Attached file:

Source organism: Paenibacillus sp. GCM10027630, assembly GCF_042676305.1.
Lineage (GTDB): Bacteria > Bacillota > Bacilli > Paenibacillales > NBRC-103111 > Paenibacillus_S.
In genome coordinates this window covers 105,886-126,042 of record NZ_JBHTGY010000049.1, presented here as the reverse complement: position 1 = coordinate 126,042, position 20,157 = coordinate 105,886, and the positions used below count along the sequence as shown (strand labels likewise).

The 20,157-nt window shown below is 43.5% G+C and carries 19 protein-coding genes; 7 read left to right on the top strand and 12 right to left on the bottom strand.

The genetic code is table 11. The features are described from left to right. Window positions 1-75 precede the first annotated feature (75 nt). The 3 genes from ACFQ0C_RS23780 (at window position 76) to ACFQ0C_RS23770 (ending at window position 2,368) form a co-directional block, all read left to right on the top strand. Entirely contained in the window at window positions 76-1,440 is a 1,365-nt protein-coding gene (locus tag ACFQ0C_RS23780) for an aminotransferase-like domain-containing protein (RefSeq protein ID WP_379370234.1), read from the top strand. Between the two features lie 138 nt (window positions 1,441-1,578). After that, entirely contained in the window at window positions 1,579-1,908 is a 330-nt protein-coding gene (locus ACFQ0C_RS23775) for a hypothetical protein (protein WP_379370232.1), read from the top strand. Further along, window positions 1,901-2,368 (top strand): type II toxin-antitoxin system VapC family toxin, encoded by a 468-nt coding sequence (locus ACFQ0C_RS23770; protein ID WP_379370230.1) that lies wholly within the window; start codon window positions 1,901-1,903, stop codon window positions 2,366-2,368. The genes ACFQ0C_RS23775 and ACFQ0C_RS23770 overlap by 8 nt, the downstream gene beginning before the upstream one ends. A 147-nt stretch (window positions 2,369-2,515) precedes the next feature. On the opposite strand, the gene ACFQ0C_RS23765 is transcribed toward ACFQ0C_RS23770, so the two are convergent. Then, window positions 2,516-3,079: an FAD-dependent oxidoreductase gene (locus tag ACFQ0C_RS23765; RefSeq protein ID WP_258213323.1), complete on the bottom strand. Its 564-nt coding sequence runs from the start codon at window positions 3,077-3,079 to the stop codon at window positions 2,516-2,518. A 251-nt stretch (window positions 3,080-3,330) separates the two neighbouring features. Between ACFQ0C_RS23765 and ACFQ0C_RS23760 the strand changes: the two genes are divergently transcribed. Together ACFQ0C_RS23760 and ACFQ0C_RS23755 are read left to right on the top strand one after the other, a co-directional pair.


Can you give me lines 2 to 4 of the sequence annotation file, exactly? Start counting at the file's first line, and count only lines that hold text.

Lineage (GTDB): Bacteria > Bacillota > Bacilli > Paenibacillales > NBRC-103111 > Paenibacillus_S.
In genome coordinates this window covers 105,886-126,042 of record NZ_JBHTGY010000049.1, presented here as the reverse complement: position 1 = coordinate 126,042, position 20,157 = coordinate 105,886, and the positions used below count along the sequence as shown (strand labels likewise).

The 20,157-nt window shown below is 43.5% G+C and carries 19 protein-coding genes; 7 read left to right on the top strand and 12 right to left on the bottom strand.